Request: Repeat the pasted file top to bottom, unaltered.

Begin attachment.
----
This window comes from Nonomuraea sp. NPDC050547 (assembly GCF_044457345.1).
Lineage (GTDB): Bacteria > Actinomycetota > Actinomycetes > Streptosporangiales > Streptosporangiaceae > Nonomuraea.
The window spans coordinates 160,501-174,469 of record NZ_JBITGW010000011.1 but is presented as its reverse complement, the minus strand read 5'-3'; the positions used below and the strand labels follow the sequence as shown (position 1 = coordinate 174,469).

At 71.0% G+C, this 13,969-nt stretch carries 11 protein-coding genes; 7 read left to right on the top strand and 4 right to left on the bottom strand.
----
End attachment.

This window comes from Nonomuraea sp. NPDC050547 (assembly GCF_044457345.1).
Lineage (GTDB): Bacteria > Actinomycetota > Actinomycetes > Streptosporangiales > Streptosporangiaceae > Nonomuraea.
The window spans coordinates 160,501-174,469 of record NZ_JBITGW010000011.1 but is presented as its reverse complement, the minus strand read 5'-3'; the positions used below and the strand labels follow the sequence as shown (position 1 = coordinate 174,469).

At 71.0% G+C, this 13,969-nt stretch carries 11 protein-coding genes; 7 read left to right on the top strand and 4 right to left on the bottom strand.